With over 42 million Americans having filed for unemployment insurance in the last 11 weeks, many have struggled to get their benefit for weeks. For every 10 people who successfully filed, three to four additional workers could not get through the system and make a claim, while two others didn’t try because it was too difficult, according to an April survey by the Economic Policy Institute.
“It’s not just that we have decided to do things through the unemployment insurance program, which — to be clear — is a very reasonable way of doing things,” Gimbel said. “But we’ve also created additional pain because we haven’t completely invested in that program and people have been really delayed in getting their benefits.”
The additional $600 of unemployment benefits that workers get under the CARES Act is set to expire at the end of July. If it’s not extended, the positive impact on people will quickly disappear, incomes will likely plunge and food and housing insecurity will increase, according to Gimbel.
Some Republicans have said that more coronavirus relief is unnecessary after the unexpectedly positive May jobs report which may mean that the extension of these benefits as a part of another stimulus package may not be warranted.
In the U.S., work-share programs — known as short-time compensation — do exist in 27 states. But they are rarely used. In the week of April 18, only 88,000 or less than 0.1% of workers were covered by short-time compensation, according to the Schmidt Futures and UC Berkeley paper.
“European countries, Japan, and others have been more aggressive about keeping people employed through work-share or through something like the PPP programs,” said Susan Houseman, research director at the W.E. Upjohn Institute for Employment Research, referring to the forgivable small business loans the government is providing. “There's no reason why the work-share program couldn't be used for that purpose in this country.”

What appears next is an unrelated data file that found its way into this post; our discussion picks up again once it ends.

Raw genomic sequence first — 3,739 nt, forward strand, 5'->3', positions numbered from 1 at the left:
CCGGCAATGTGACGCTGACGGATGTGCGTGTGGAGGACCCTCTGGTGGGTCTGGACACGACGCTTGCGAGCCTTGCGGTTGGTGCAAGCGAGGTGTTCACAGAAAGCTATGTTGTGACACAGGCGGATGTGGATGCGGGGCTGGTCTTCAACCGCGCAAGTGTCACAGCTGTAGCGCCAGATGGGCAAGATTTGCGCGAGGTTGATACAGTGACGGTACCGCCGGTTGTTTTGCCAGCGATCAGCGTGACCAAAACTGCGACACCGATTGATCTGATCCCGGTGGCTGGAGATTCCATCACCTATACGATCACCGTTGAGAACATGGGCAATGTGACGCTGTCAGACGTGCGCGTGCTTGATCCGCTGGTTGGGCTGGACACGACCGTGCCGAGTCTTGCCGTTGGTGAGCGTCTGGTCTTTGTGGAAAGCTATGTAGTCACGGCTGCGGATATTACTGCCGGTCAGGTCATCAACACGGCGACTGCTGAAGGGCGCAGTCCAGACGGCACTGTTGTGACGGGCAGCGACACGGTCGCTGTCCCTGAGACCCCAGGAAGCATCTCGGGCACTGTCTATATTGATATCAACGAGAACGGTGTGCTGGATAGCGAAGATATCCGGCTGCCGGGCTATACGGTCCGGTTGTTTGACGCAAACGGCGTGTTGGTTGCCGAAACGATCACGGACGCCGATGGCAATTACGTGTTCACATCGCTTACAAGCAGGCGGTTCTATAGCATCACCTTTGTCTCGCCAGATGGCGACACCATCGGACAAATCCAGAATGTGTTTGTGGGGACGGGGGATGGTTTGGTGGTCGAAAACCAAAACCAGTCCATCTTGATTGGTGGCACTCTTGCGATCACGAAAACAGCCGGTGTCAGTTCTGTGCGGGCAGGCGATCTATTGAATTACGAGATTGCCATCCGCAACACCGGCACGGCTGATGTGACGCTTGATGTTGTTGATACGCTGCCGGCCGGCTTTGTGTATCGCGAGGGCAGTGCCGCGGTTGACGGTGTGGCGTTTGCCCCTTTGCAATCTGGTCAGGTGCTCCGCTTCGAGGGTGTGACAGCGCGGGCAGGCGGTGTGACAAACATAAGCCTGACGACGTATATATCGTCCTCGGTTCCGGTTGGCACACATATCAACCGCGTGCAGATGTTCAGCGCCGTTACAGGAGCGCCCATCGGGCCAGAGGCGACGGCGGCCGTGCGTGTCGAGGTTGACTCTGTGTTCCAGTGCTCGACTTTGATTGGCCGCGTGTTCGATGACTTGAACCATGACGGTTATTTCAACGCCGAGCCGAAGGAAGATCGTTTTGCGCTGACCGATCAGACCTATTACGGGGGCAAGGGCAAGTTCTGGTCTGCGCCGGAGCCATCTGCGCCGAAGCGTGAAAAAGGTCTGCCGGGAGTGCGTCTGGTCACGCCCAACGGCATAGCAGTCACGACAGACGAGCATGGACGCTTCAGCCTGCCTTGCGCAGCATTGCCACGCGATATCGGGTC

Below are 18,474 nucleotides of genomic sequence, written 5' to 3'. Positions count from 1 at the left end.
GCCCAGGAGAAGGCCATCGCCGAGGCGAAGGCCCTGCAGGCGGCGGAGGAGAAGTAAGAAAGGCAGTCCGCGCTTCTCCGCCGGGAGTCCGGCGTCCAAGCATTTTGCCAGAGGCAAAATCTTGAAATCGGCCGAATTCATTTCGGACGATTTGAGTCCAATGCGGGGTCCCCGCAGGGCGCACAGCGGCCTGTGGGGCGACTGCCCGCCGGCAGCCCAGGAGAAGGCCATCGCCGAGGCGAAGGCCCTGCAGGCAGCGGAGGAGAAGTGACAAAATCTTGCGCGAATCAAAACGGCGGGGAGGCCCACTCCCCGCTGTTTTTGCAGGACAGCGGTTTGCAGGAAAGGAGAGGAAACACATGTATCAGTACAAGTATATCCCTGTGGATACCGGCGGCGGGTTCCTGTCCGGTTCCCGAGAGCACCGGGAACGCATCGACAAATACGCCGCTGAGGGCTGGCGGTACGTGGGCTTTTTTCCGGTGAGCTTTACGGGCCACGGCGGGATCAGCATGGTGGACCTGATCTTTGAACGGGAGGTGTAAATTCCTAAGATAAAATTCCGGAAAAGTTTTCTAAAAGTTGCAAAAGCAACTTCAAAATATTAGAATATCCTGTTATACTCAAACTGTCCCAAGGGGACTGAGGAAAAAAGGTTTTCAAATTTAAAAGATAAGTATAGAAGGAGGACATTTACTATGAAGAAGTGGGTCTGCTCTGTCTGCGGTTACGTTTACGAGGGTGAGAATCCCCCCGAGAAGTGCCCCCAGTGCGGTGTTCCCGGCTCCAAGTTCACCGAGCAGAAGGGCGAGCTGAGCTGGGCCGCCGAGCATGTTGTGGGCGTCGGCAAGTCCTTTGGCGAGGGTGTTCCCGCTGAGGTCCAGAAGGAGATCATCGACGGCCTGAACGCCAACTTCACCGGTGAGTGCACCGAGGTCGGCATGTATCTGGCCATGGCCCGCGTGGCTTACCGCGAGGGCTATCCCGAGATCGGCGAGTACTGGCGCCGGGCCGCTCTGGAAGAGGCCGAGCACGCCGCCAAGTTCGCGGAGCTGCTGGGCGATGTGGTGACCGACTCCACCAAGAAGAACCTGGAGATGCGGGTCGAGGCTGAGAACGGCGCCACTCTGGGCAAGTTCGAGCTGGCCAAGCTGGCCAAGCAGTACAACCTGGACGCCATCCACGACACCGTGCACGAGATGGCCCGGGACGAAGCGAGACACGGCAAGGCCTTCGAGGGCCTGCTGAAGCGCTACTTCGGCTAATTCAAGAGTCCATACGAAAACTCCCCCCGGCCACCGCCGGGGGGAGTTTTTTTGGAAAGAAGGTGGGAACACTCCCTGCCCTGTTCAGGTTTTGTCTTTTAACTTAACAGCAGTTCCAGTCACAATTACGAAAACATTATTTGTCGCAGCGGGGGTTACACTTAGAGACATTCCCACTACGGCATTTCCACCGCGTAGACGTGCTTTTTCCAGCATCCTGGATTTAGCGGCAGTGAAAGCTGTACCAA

In the U.S. work-share program, the employer chooses to cut hours, instead of laying off workers, by setting up a formal workshop program with the state. The program provides those employees access to their unemployment benefits and lets them keep their job. They also get the additional $600 in pandemic aid. Additionally, employees who are on a work-share program still receive their retirement and healthcare benefits.
Benefits of work-share programs on unemployment
Keeping employees attached to their employers in this way helps to keep long-term unemployment low and gives employees more security, according to Houseman.
“When you have people who are unemployed for prolonged periods of time, there can be something called the ‘scarring effect’ of long-term unemployment,” Houseman said. “People who are unemployed for a long period of time, on average, have trouble finding new work, even when the economy recovers, and many of them experience permanent declines in income.”
Critics of the work-share program say that it delays inevitable layoffs. But it also puts workers in a better position to find a new job even if their current role is about to disappear, Houseman said. Workers are in a better position to find a new job if they were recently working versus being out of work for months.
“You float your resume and you've been out of work for six months to a year, it’s very hard to get back in to find a new job,” Houseman said. “You're just at the bottom of the queue in terms of other people that employers are looking at.”